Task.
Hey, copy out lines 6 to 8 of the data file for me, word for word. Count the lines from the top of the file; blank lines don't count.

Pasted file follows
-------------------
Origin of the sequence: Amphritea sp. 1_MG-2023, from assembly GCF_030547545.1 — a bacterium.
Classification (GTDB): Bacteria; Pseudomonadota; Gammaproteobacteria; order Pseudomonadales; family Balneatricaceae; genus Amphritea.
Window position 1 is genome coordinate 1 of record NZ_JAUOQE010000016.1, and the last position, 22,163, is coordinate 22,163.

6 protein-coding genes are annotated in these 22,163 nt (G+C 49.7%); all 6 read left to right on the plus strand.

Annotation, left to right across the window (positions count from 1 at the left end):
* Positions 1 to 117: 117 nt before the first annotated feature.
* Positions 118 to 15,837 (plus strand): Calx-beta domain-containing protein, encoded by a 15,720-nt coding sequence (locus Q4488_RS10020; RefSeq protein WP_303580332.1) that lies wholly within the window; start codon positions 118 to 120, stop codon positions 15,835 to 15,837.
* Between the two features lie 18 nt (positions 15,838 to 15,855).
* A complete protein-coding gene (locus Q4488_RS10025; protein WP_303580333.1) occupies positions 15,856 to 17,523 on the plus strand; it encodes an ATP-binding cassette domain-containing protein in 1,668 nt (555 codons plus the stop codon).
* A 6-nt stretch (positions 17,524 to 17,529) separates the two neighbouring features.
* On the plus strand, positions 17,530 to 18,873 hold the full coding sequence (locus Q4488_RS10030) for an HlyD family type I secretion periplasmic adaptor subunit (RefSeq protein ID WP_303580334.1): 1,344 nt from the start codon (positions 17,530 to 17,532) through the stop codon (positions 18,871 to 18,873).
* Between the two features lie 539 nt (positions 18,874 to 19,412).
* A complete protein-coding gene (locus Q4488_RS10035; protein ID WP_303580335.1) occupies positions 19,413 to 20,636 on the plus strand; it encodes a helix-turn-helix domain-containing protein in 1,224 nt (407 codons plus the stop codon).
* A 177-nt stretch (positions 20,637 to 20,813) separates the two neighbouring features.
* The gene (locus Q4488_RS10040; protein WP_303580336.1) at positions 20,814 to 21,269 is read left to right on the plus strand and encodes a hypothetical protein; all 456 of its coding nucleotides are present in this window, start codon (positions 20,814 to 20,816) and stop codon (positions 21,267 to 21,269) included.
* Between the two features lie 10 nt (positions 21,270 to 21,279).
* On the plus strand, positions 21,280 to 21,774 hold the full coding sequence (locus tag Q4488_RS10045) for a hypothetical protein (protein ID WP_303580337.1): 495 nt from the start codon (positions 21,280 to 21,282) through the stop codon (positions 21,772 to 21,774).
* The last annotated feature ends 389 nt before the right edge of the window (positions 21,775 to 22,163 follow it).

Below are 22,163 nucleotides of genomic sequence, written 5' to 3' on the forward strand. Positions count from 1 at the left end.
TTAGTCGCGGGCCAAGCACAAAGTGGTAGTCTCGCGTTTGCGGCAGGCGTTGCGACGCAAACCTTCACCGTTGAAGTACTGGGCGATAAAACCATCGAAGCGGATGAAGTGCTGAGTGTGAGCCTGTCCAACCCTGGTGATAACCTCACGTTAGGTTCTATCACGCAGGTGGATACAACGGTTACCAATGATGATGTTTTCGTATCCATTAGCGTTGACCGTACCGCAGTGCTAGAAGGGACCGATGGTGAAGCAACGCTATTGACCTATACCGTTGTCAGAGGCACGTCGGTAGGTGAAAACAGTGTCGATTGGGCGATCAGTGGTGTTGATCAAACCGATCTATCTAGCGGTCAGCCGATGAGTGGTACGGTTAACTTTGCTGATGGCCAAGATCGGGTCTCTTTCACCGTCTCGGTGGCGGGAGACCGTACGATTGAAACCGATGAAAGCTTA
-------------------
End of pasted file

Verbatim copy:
* Positions 1 to 117: 117 nt before the first annotated feature.
* Positions 118 to 15,837 (plus strand): Calx-beta domain-containing protein, encoded by a 15,720-nt coding sequence (locus Q4488_RS10020; RefSeq protein WP_303580332.1) that lies wholly within the window; start codon positions 118 to 120, stop codon positions 15,835 to 15,837.
* Between the two features lie 18 nt (positions 15,838 to 15,855).